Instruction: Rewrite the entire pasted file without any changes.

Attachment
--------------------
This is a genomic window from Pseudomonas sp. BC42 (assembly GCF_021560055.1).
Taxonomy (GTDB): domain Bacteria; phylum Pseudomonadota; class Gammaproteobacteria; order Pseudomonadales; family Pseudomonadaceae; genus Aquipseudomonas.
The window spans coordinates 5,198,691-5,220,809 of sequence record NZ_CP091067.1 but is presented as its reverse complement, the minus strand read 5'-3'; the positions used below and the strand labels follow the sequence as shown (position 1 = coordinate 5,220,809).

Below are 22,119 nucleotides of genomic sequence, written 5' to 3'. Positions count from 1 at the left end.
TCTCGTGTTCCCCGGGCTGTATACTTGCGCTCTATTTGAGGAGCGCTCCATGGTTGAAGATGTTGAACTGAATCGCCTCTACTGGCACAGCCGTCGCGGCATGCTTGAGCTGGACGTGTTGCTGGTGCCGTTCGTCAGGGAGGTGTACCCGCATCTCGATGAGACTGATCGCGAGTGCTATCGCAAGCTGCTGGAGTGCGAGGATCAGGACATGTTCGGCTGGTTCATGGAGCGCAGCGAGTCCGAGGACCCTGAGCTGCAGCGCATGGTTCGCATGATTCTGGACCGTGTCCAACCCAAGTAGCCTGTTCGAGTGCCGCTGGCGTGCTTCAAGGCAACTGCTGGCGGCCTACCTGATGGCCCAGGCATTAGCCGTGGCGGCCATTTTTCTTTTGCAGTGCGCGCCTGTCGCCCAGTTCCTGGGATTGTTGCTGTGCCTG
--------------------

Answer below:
This is a genomic window from Pseudomonas sp. BC42 (assembly GCF_021560055.1).
Taxonomy (GTDB): domain Bacteria; phylum Pseudomonadota; class Gammaproteobacteria; order Pseudomonadales; family Pseudomonadaceae; genus Aquipseudomonas.
The window spans coordinates 5,198,691-5,220,809 of sequence record NZ_CP091067.1 but is presented as its reverse complement, the minus strand read 5'-3'; the positions used below and the strand labels follow the sequence as shown (position 1 = coordinate 5,220,809).

Below are 22,119 nucleotides of genomic sequence, written 5' to 3'. Positions count from 1 at the left end.
TCTCGTGTTCCCCGGGCTGTATACTTGCGCTCTATTTGAGGAGCGCTCCATGGTTGAAGATGTTGAACTGAATCGCCTCTACTGGCACAGCCGTCGCGGCATGCTTGAGCTGGACGTGTTGCTGGTGCCGTTCGTCAGGGAGGTGTACCCGCATCTCGATGAGACTGATCGCGAGTGCTATCGCAAGCTGCTGGAGTGCGAGGATCAGGACATGTTCGGCTGGTTCATGGAGCGCAGCGAGTCCGAGGACCCTGAGCTGCAGCGCATGGTTCGCATGATTCTGGACCGTGTCCAACCCAAGTAGCCTGTTCGAGTGCCGCTGGCGTGCTTCAAGGCAACTGCTGGCGGCCTACCTGATGGCCCAGGCATTAGCCGTGGCGGCCATTTTTCTTTTGCAGTGCGCGCCTGTCGCCCAGTTCCTGGGATTGTTGCTGTGCCTG